Troubleshooting interrupt delivery

Tomasz Gajewski tomga at
Fri Oct 15 12:40:34 CEST 2021

Thank you Stefan for quick response.

Stefan Kalkowski <stefan.kalkowski at> writes:

> Hello Tomasz,
> On Fri, Oct 15, 2021 at 01:06:26AM +0200, Tomasz Gajewski wrote:
>>     On Raspberry Pi 2 and 3 there are no other logs from this component.
>>     On Raspberry Pi 3 there is however a message that will probably
>>     allow someone to explain me what is going on but unfortunately I
>>     failed to explain it by myself for quite some time. This message is:
>>       Kernel: MMU-fault not handled ESR=0x92000035
>>       Kernel: init -> drivers -> rpi_usb_host_drv -> ep raised unhandled MMU fault ip=0x70e80 fault-addr=0x1400c200 type=unknown
>>     and the fault-addr is exactly an address of the mutex that is being
>>     locked. I've added two additional fields in this class (one before
>>     the mutex and one after it) to verify that I can access (and modify)
>>     their values and I can. But there is some problem with locking the
>>     mutex that causes silent hang on Raspberry Pi 2 (arm_v7a) MMU-fault
>>     on Raspberry Pi 3 (arm_v8a) and works without problems on Raspberry
>>     Pi 1 (arm_v6).
> The MMU fault means: "unsupported exclusive or atomic access", which
> is propably due to the memory type the mutex is residing in. May it be
> that the related memory is uncached? In that case the error would make
> sense. Because the atomic monitoring is hardly coupled with
> shareability/cache settings of the corresponding memory's page flags.

This information is definitely important and gives me something I can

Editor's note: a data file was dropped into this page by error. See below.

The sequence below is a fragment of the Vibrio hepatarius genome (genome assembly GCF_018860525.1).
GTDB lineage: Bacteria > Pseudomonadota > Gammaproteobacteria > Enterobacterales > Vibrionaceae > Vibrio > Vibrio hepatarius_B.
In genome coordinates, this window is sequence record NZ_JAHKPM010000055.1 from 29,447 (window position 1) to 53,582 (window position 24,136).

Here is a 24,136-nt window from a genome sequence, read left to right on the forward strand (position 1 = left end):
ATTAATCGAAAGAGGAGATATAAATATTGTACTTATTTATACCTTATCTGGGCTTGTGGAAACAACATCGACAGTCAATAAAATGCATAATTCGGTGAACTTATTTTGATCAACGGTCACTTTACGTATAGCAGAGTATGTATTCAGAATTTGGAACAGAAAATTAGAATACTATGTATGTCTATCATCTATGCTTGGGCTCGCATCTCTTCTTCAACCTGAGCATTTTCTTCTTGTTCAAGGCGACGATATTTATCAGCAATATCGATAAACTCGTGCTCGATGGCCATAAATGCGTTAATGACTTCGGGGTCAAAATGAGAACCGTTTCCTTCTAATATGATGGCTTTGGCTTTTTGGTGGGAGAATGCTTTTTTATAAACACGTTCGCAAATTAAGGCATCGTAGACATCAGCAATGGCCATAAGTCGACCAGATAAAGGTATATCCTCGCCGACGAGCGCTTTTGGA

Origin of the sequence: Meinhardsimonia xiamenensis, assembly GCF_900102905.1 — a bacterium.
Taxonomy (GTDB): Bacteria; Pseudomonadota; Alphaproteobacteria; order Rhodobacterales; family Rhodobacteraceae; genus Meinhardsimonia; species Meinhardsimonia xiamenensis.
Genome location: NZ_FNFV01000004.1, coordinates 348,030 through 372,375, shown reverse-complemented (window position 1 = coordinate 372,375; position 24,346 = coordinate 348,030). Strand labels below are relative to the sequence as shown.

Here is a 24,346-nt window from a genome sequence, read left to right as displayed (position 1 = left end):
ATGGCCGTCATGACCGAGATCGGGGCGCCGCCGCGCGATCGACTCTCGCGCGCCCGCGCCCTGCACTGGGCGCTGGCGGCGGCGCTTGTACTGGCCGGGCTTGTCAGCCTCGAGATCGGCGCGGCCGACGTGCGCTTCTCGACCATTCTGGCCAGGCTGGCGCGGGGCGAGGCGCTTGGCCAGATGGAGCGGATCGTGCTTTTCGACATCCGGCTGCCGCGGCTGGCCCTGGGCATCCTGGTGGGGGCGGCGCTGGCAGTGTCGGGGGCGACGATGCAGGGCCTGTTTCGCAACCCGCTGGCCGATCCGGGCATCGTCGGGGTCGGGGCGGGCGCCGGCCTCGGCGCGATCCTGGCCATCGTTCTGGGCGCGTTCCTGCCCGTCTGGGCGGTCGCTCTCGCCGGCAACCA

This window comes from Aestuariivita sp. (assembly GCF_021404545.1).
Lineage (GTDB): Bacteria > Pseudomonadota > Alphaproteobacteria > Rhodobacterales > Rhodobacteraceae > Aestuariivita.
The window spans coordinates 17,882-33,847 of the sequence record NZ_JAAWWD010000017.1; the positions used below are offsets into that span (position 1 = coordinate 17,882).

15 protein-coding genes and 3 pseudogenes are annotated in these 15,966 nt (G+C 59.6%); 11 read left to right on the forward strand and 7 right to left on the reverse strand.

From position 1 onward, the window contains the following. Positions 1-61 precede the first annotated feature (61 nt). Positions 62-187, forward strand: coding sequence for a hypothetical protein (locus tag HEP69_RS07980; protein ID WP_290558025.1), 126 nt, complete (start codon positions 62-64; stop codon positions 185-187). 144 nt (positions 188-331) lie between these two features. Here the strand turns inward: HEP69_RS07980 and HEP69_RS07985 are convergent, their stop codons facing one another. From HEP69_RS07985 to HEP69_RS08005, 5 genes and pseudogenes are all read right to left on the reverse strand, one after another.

trace for. Thank you.

Nevertheless I'm curious why there is no similar message when executing
on arm_v7a even though error probably happens. First message is missing
for this architecture (in [1] I tried to add log to similar log to one
for arm_v8a). Unfortunately nothing about error is printed and that's
why I initially suspected problems with interrupts delivery. Especially
that new platrorm driver introduced changes in handling of interrupts.

> Just a general remark: I know you have spent much time on these
> issues, and it might be frustrating to restart attempts to some
> extent. But maybe following our new - the original semantic more
> preserving - approach of porting Linux drivers might be more
> sustainable for you too? At least Linux semantics like: this memory is
> cached/uncached, cache maintainance operations, memory barriers etc.
> are handled exactly like in the original code by following the new DDE
> principles.

I'm well aware of this and maybe I'll make an attempt to start again
using this new aproach but I wouldn't like to fight with too many
changes at once. And there are many changes in this area implemented in
recent months. They are all great but each require some porting and if
there is too much of them at once this work becomes uncomprehensible for
me in limited time I can spend on it.

On the other side as this driver was somewhat working (not really stable
at that time) for rpi 1/2/3 I initially want to rebase to current
release. Unfortunately introducing platform driver made some change in
behavior that cause trouble. I hope I'll be able to make it work and
maybe later try an upgrade. Being able to compare behavior between
working and new implementations definitely would help with


Tomasz Gajewski

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